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  9. sesquiotic December 15, 2015 / 2:59 pm

    To my knowledge, on Cape Breton Island Jesus is used adjectivally and adverbially. It’s supposedly a sort of signature feature of their dialect. For example, I heard one Caper say “It’s my Jesus apartment!” and I remember a version of the shanty “Haul Away Joe” that had the line “then I married a Caper, she Jesus nearly drove me crazy.”

    Like

  10. Pat The Plant December 15, 2015 / 3:12 pm

    I think this one works, as long as it is a negative like: abso-bugger-lutely nothing.

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  11. amanda (Just in Queso) December 16, 2015 / 2:16 am

    I just stumbled across your blog and found this abso-bitching-lutely hilarious! Thanks for the fun read.

    Like

  12. modernwizard December 16, 2015 / 7:45 pm

    I have no idea what that emoji infix is. Abso-eggplant-lutely? Abso-aubergine-lutely? Abso-purple-turd-with-a-green-top-lutely?

    Like

    • Pat December 20, 2015 / 9:12 pm

      The aubergine enoji is a penis euphemism, famously banned in searches by instagram. If theirs look like that and they use instagram, double sympathy.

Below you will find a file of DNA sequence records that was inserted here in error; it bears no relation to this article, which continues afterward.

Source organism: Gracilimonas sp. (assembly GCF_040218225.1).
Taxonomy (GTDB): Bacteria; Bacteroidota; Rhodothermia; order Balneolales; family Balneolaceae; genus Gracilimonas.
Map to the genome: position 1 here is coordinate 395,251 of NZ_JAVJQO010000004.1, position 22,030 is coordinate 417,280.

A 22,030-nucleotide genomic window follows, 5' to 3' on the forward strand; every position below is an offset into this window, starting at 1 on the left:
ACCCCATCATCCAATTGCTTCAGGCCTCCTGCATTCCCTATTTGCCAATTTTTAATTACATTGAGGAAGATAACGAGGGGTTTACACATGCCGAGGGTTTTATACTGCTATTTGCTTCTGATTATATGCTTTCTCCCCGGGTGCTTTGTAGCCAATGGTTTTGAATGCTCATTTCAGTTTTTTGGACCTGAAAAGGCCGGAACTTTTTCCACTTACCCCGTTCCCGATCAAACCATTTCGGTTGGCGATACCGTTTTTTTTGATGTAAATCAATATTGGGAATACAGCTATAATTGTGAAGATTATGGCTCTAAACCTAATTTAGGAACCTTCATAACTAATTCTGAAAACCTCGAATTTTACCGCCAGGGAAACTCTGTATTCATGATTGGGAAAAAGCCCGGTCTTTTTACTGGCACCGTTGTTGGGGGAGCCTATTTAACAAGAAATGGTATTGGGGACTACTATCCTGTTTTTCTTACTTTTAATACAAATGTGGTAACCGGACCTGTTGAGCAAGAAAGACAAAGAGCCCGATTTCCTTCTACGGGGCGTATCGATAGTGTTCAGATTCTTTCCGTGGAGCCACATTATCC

Like

      • mmmat October 29, 2016 / 10:38 pm

        Abso-cocking-lutely is probably my favourite of all of them. It’s even better in a Welsh accent.

        Like

  13. rtwx December 17, 2015 / 5:31 pm

    You are actually the 1st person I’ve ever heard even imply that exclamatives are “…as a distinct category”. You absofuckinglutely hit the nail on the head! As a former teacher, it used to drive me up a fucking wall that exclamations are taught as a 4th ‘kind of sentence’ (illocutionary force) alongside declarative, interrogative and imperative, when there is so much substantial evidence that this is a false parallel.